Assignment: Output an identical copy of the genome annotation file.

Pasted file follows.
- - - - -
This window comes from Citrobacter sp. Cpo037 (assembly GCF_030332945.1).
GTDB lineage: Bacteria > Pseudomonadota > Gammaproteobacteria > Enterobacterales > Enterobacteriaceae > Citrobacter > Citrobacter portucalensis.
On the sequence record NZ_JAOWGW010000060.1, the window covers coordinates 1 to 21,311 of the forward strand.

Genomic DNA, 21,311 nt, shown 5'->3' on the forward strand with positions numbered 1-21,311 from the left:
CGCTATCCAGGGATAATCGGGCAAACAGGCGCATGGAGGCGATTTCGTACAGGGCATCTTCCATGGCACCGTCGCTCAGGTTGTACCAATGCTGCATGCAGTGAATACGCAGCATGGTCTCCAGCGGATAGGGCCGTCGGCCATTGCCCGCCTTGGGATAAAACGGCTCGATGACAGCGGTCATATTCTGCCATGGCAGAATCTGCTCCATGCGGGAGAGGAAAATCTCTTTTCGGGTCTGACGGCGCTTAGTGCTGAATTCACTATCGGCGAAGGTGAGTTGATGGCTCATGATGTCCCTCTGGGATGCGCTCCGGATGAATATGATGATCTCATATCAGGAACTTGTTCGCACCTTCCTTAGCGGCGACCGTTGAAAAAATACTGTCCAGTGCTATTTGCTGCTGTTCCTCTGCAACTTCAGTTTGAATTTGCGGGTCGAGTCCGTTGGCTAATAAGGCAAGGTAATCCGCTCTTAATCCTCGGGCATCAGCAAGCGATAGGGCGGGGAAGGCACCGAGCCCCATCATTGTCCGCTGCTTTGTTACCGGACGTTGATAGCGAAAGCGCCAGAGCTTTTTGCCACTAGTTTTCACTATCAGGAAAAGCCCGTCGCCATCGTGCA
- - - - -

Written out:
This window comes from Citrobacter sp. Cpo037 (assembly GCF_030332945.1).
GTDB lineage: Bacteria > Pseudomonadota > Gammaproteobacteria > Enterobacterales > Enterobacteriaceae > Citrobacter > Citrobacter portucalensis.
On the sequence record NZ_JAOWGW010000060.1, the window covers coordinates 1 to 21,311 of the forward strand.

Genomic DNA, 21,311 nt, shown 5'->3' on the forward strand with positions numbered 1-21,311 from the left:
CGCTATCCAGGGATAATCGGGCAAACAGGCGCATGGAGGCGATTTCGTACAGGGCATCTTCCATGGCACCGTCGCTCAGGTTGTACCAATGCTGCATGCAGTGAATACGCAGCATGGTCTCCAGCGGATAGGGCCGTCGGCCATTGCCCGCCTTGGGATAAAACGGCTCGATGACAGCGGTCATATTCTGCCATGGCAGAATCTGCTCCATGCGGGAGAGGAAAATCTCTTTTCGGGTCTGACGGCGCTTAGTGCTGAATTCACTATCGGCGAAGGTGAGTTGATGGCTCATGATGTCCCTCTGGGATGCGCTCCGGATGAATATGATGATCTCATATCAGGAACTTGTTCGCACCTTCCTTAGCGGCGACCGTTGAAAAAATACTGTCCAGTGCTATTTGCTGCTGTTCCTCTGCAACTTCAGTTTGAATTTGCGGGTCGAGTCCGTTGGCTAATAAGGCAAGGTAATCCGCTCTTAATCCTCGGGCATCAGCAAGCGATAGGGCGGGGAAGGCACCGAGCCCCATCATTGTCCGCTGCTTTGTTACCGGACGTTGATAGCGAAAGCGCCAGAGCTTTTTGCCACTAGTTTTCACTATCAGGAAAAGCCCGTCGCCATCGTGCA